The Roller Coaster is a section of trail that was built to replace a road walk past Mount Weather, a government facility deep beneath the Blue Ridge. The trail goes up and down a series of low knobs on the shoulder of the mountain. The constant elevation change inspired the name, since there’s almost a dozen steep hills along the way.
Some people really hate the Roller Coaster, but I think it’s a lot of fun. Sure, there are no views, but you travel through a beautiful lowland forest of beech and hickory, studded with picturesque cliffs and gushing streams in deep hollows. Few other parts of the trail go through this environment, and none for so long. It’s also a real challenge of endurance, yet none of the hills are high enough to totally wear you out.
The day I did the Roller Coaster it was damp and humid. Sometimes the sun would peek out from behind the clouds, and sometimes a brief shower would cool me down as I trudged uphill. I passed the thousand-mile mark of my hike. At Snickers Gap, I stopped in a little roadhouse for a greasy lunch and a beer, then tackled the last four miles of ups and downs. By five pm, I was back on the ridge and the Roller Coaster was over.
The Home Stretch
By now, I was in a different part of the trail — the first section I’d done as an overnight trip in 2020. Just to see what would happen, I’d started from Harpers Ferry one Friday afternoon and walked south as far as I could. I’d met a veteran AT hiker named Otter, who taught me a little about thru-hiking culture and encouraged me to give it a try. Two days ago, as I walked north from the same stealth site I’d camped at in 2020, I half expected him to walk right up the trail, telling me that Harpers Ferry was right ahead and the hostel was open for business. But all I encountered were noisy birds and day hikers.
I left Virginia that morning, a month after I’d entered it in Damascus, and before I knew it I was climbing down Loudoun Heights towards the Shenandoah River and Harpers Ferry. The thick, humid air was just as I remembered it, and the leafy, flowery smell of honeysuckle filled the air. I crossed the river and turned off the trail towards ATC headquarters, where I got my ‘official’ picture for their book. I was NOBO number 210 to stop by, though 1268 people registered at Amicalola before me. I guess that proves I’m going pretty fast.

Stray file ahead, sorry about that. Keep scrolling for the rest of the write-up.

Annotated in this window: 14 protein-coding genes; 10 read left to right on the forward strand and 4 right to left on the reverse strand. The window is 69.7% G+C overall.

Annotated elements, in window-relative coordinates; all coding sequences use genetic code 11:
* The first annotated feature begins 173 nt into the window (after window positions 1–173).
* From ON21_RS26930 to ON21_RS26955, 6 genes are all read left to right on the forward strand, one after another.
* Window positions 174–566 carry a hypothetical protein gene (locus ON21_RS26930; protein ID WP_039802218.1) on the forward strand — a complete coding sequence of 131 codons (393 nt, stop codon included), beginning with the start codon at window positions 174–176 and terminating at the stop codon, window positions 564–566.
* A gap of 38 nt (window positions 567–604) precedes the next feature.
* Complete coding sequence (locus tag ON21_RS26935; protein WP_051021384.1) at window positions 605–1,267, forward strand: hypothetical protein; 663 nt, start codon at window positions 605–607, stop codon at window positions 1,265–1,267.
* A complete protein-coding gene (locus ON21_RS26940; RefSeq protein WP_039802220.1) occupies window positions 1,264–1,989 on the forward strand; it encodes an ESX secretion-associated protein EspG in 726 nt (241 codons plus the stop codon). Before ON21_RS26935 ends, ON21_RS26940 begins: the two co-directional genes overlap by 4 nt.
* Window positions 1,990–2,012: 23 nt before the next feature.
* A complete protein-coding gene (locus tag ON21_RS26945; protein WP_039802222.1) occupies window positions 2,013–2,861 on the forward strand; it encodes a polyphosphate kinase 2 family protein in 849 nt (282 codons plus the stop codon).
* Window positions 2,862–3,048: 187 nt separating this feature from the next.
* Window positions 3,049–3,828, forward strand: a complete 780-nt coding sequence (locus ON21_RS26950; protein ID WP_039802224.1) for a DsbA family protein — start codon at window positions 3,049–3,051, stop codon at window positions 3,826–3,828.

I looked through the album pages and saw the people I’d met along the way, or knew by reputation, who’d made it there before me. Ibex, speedy as always, had stopped by on May 9th; Roadrunner and Sligo were there on May 11th, three days before. I got a good look at Logman’s 20-pound log, and finally put a face to Masshole’s name.
For the rest of the day I meandered around town, walking by all the sights and grabbing a meal on the tourist strip downtown. I wanted to swim in the river, but it was receding from a flood, and the banks were high and covered in slick mud. I just managed to get my shoes and feet plastered in muck, and to wade a little in the brown water as it washed over a tree trunk.
Around four o’clock, I finally walked up the ramp to the bridge and crossed the Potomac. My first step into Maryland felt momentous — here I was, for the first time on the trail, in the North! And I turned and walked east along the C&O Canal, familiar to me from many years of evening and weekend outings. Whitewater rafters rode the rapids to my right; to my left turtles sunned themselves on logs in the canal while coal trains rolled on by.
At Weverton, I was picked up to spend the night at a friend’s house, and I was dropped back there yesterday morning. Another old friend met me at Gathland State Park, and I walked with him to the White Rocks overlook on Lamb’s Knoll. From there it was less than four miles to the South Mountain Inn at Turner’s Gap, where I went in to Frederick to stay with other friends.
I’m looking forward to getting back on the trail, but it’s nice to have this break. Some people do the ‘Maryland challenge’ and blow through the state in a day, but I prefer the chance to pause and catch my breath at this middle point that’s so familiar to me. I’ve been moving very fast, speeding down the Blue Ridge, and now I have a day to stop back home.